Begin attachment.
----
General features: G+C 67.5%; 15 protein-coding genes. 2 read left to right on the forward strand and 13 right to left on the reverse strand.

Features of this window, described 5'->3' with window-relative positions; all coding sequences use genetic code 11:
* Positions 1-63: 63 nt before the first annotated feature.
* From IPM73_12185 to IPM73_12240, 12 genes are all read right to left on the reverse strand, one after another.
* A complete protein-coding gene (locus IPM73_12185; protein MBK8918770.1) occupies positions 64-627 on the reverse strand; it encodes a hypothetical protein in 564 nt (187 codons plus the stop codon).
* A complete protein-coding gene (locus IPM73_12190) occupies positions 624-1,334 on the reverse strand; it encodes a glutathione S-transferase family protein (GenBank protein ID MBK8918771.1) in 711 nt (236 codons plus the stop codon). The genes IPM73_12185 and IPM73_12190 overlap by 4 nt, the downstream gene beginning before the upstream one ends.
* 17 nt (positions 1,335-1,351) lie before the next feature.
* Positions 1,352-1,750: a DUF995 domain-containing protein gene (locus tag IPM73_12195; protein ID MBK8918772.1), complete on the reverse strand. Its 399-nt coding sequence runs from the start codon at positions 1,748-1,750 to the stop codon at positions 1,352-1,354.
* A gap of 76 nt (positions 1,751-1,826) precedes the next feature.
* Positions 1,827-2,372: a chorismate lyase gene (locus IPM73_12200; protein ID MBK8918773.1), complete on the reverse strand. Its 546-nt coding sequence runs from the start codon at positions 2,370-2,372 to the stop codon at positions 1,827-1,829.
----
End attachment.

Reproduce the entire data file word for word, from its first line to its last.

General features: G+C 67.5%; 15 protein-coding genes. 2 read left to right on the forward strand and 13 right to left on the reverse strand.

Features of this window, described 5'->3' with window-relative positions; all coding sequences use genetic code 11:
* Positions 1-63: 63 nt before the first annotated feature.
* From IPM73_12185 to IPM73_12240, 12 genes are all read right to left on the reverse strand, one after another.
* A complete protein-coding gene (locus IPM73_12185; protein MBK8918770.1) occupies positions 64-627 on the reverse strand; it encodes a hypothetical protein in 564 nt (187 codons plus the stop codon).
* A complete protein-coding gene (locus IPM73_12190) occupies positions 624-1,334 on the reverse strand; it encodes a glutathione S-transferase family protein (GenBank protein ID MBK8918771.1) in 711 nt (236 codons plus the stop codon). The genes IPM73_12185 and IPM73_12190 overlap by 4 nt, the downstream gene beginning before the upstream one ends.
* 17 nt (positions 1,335-1,351) lie before the next feature.
* Positions 1,352-1,750: a DUF995 domain-containing protein gene (locus tag IPM73_12195; protein ID MBK8918772.1), complete on the reverse strand. Its 399-nt coding sequence runs from the start codon at positions 1,748-1,750 to the stop codon at positions 1,352-1,354.
* A gap of 76 nt (positions 1,751-1,826) precedes the next feature.
* Positions 1,827-2,372: a chorismate lyase gene (locus IPM73_12200; protein ID MBK8918773.1), complete on the reverse strand. Its 546-nt coding sequence runs from the start codon at positions 2,370-2,372 to the stop codon at positions 1,827-1,829.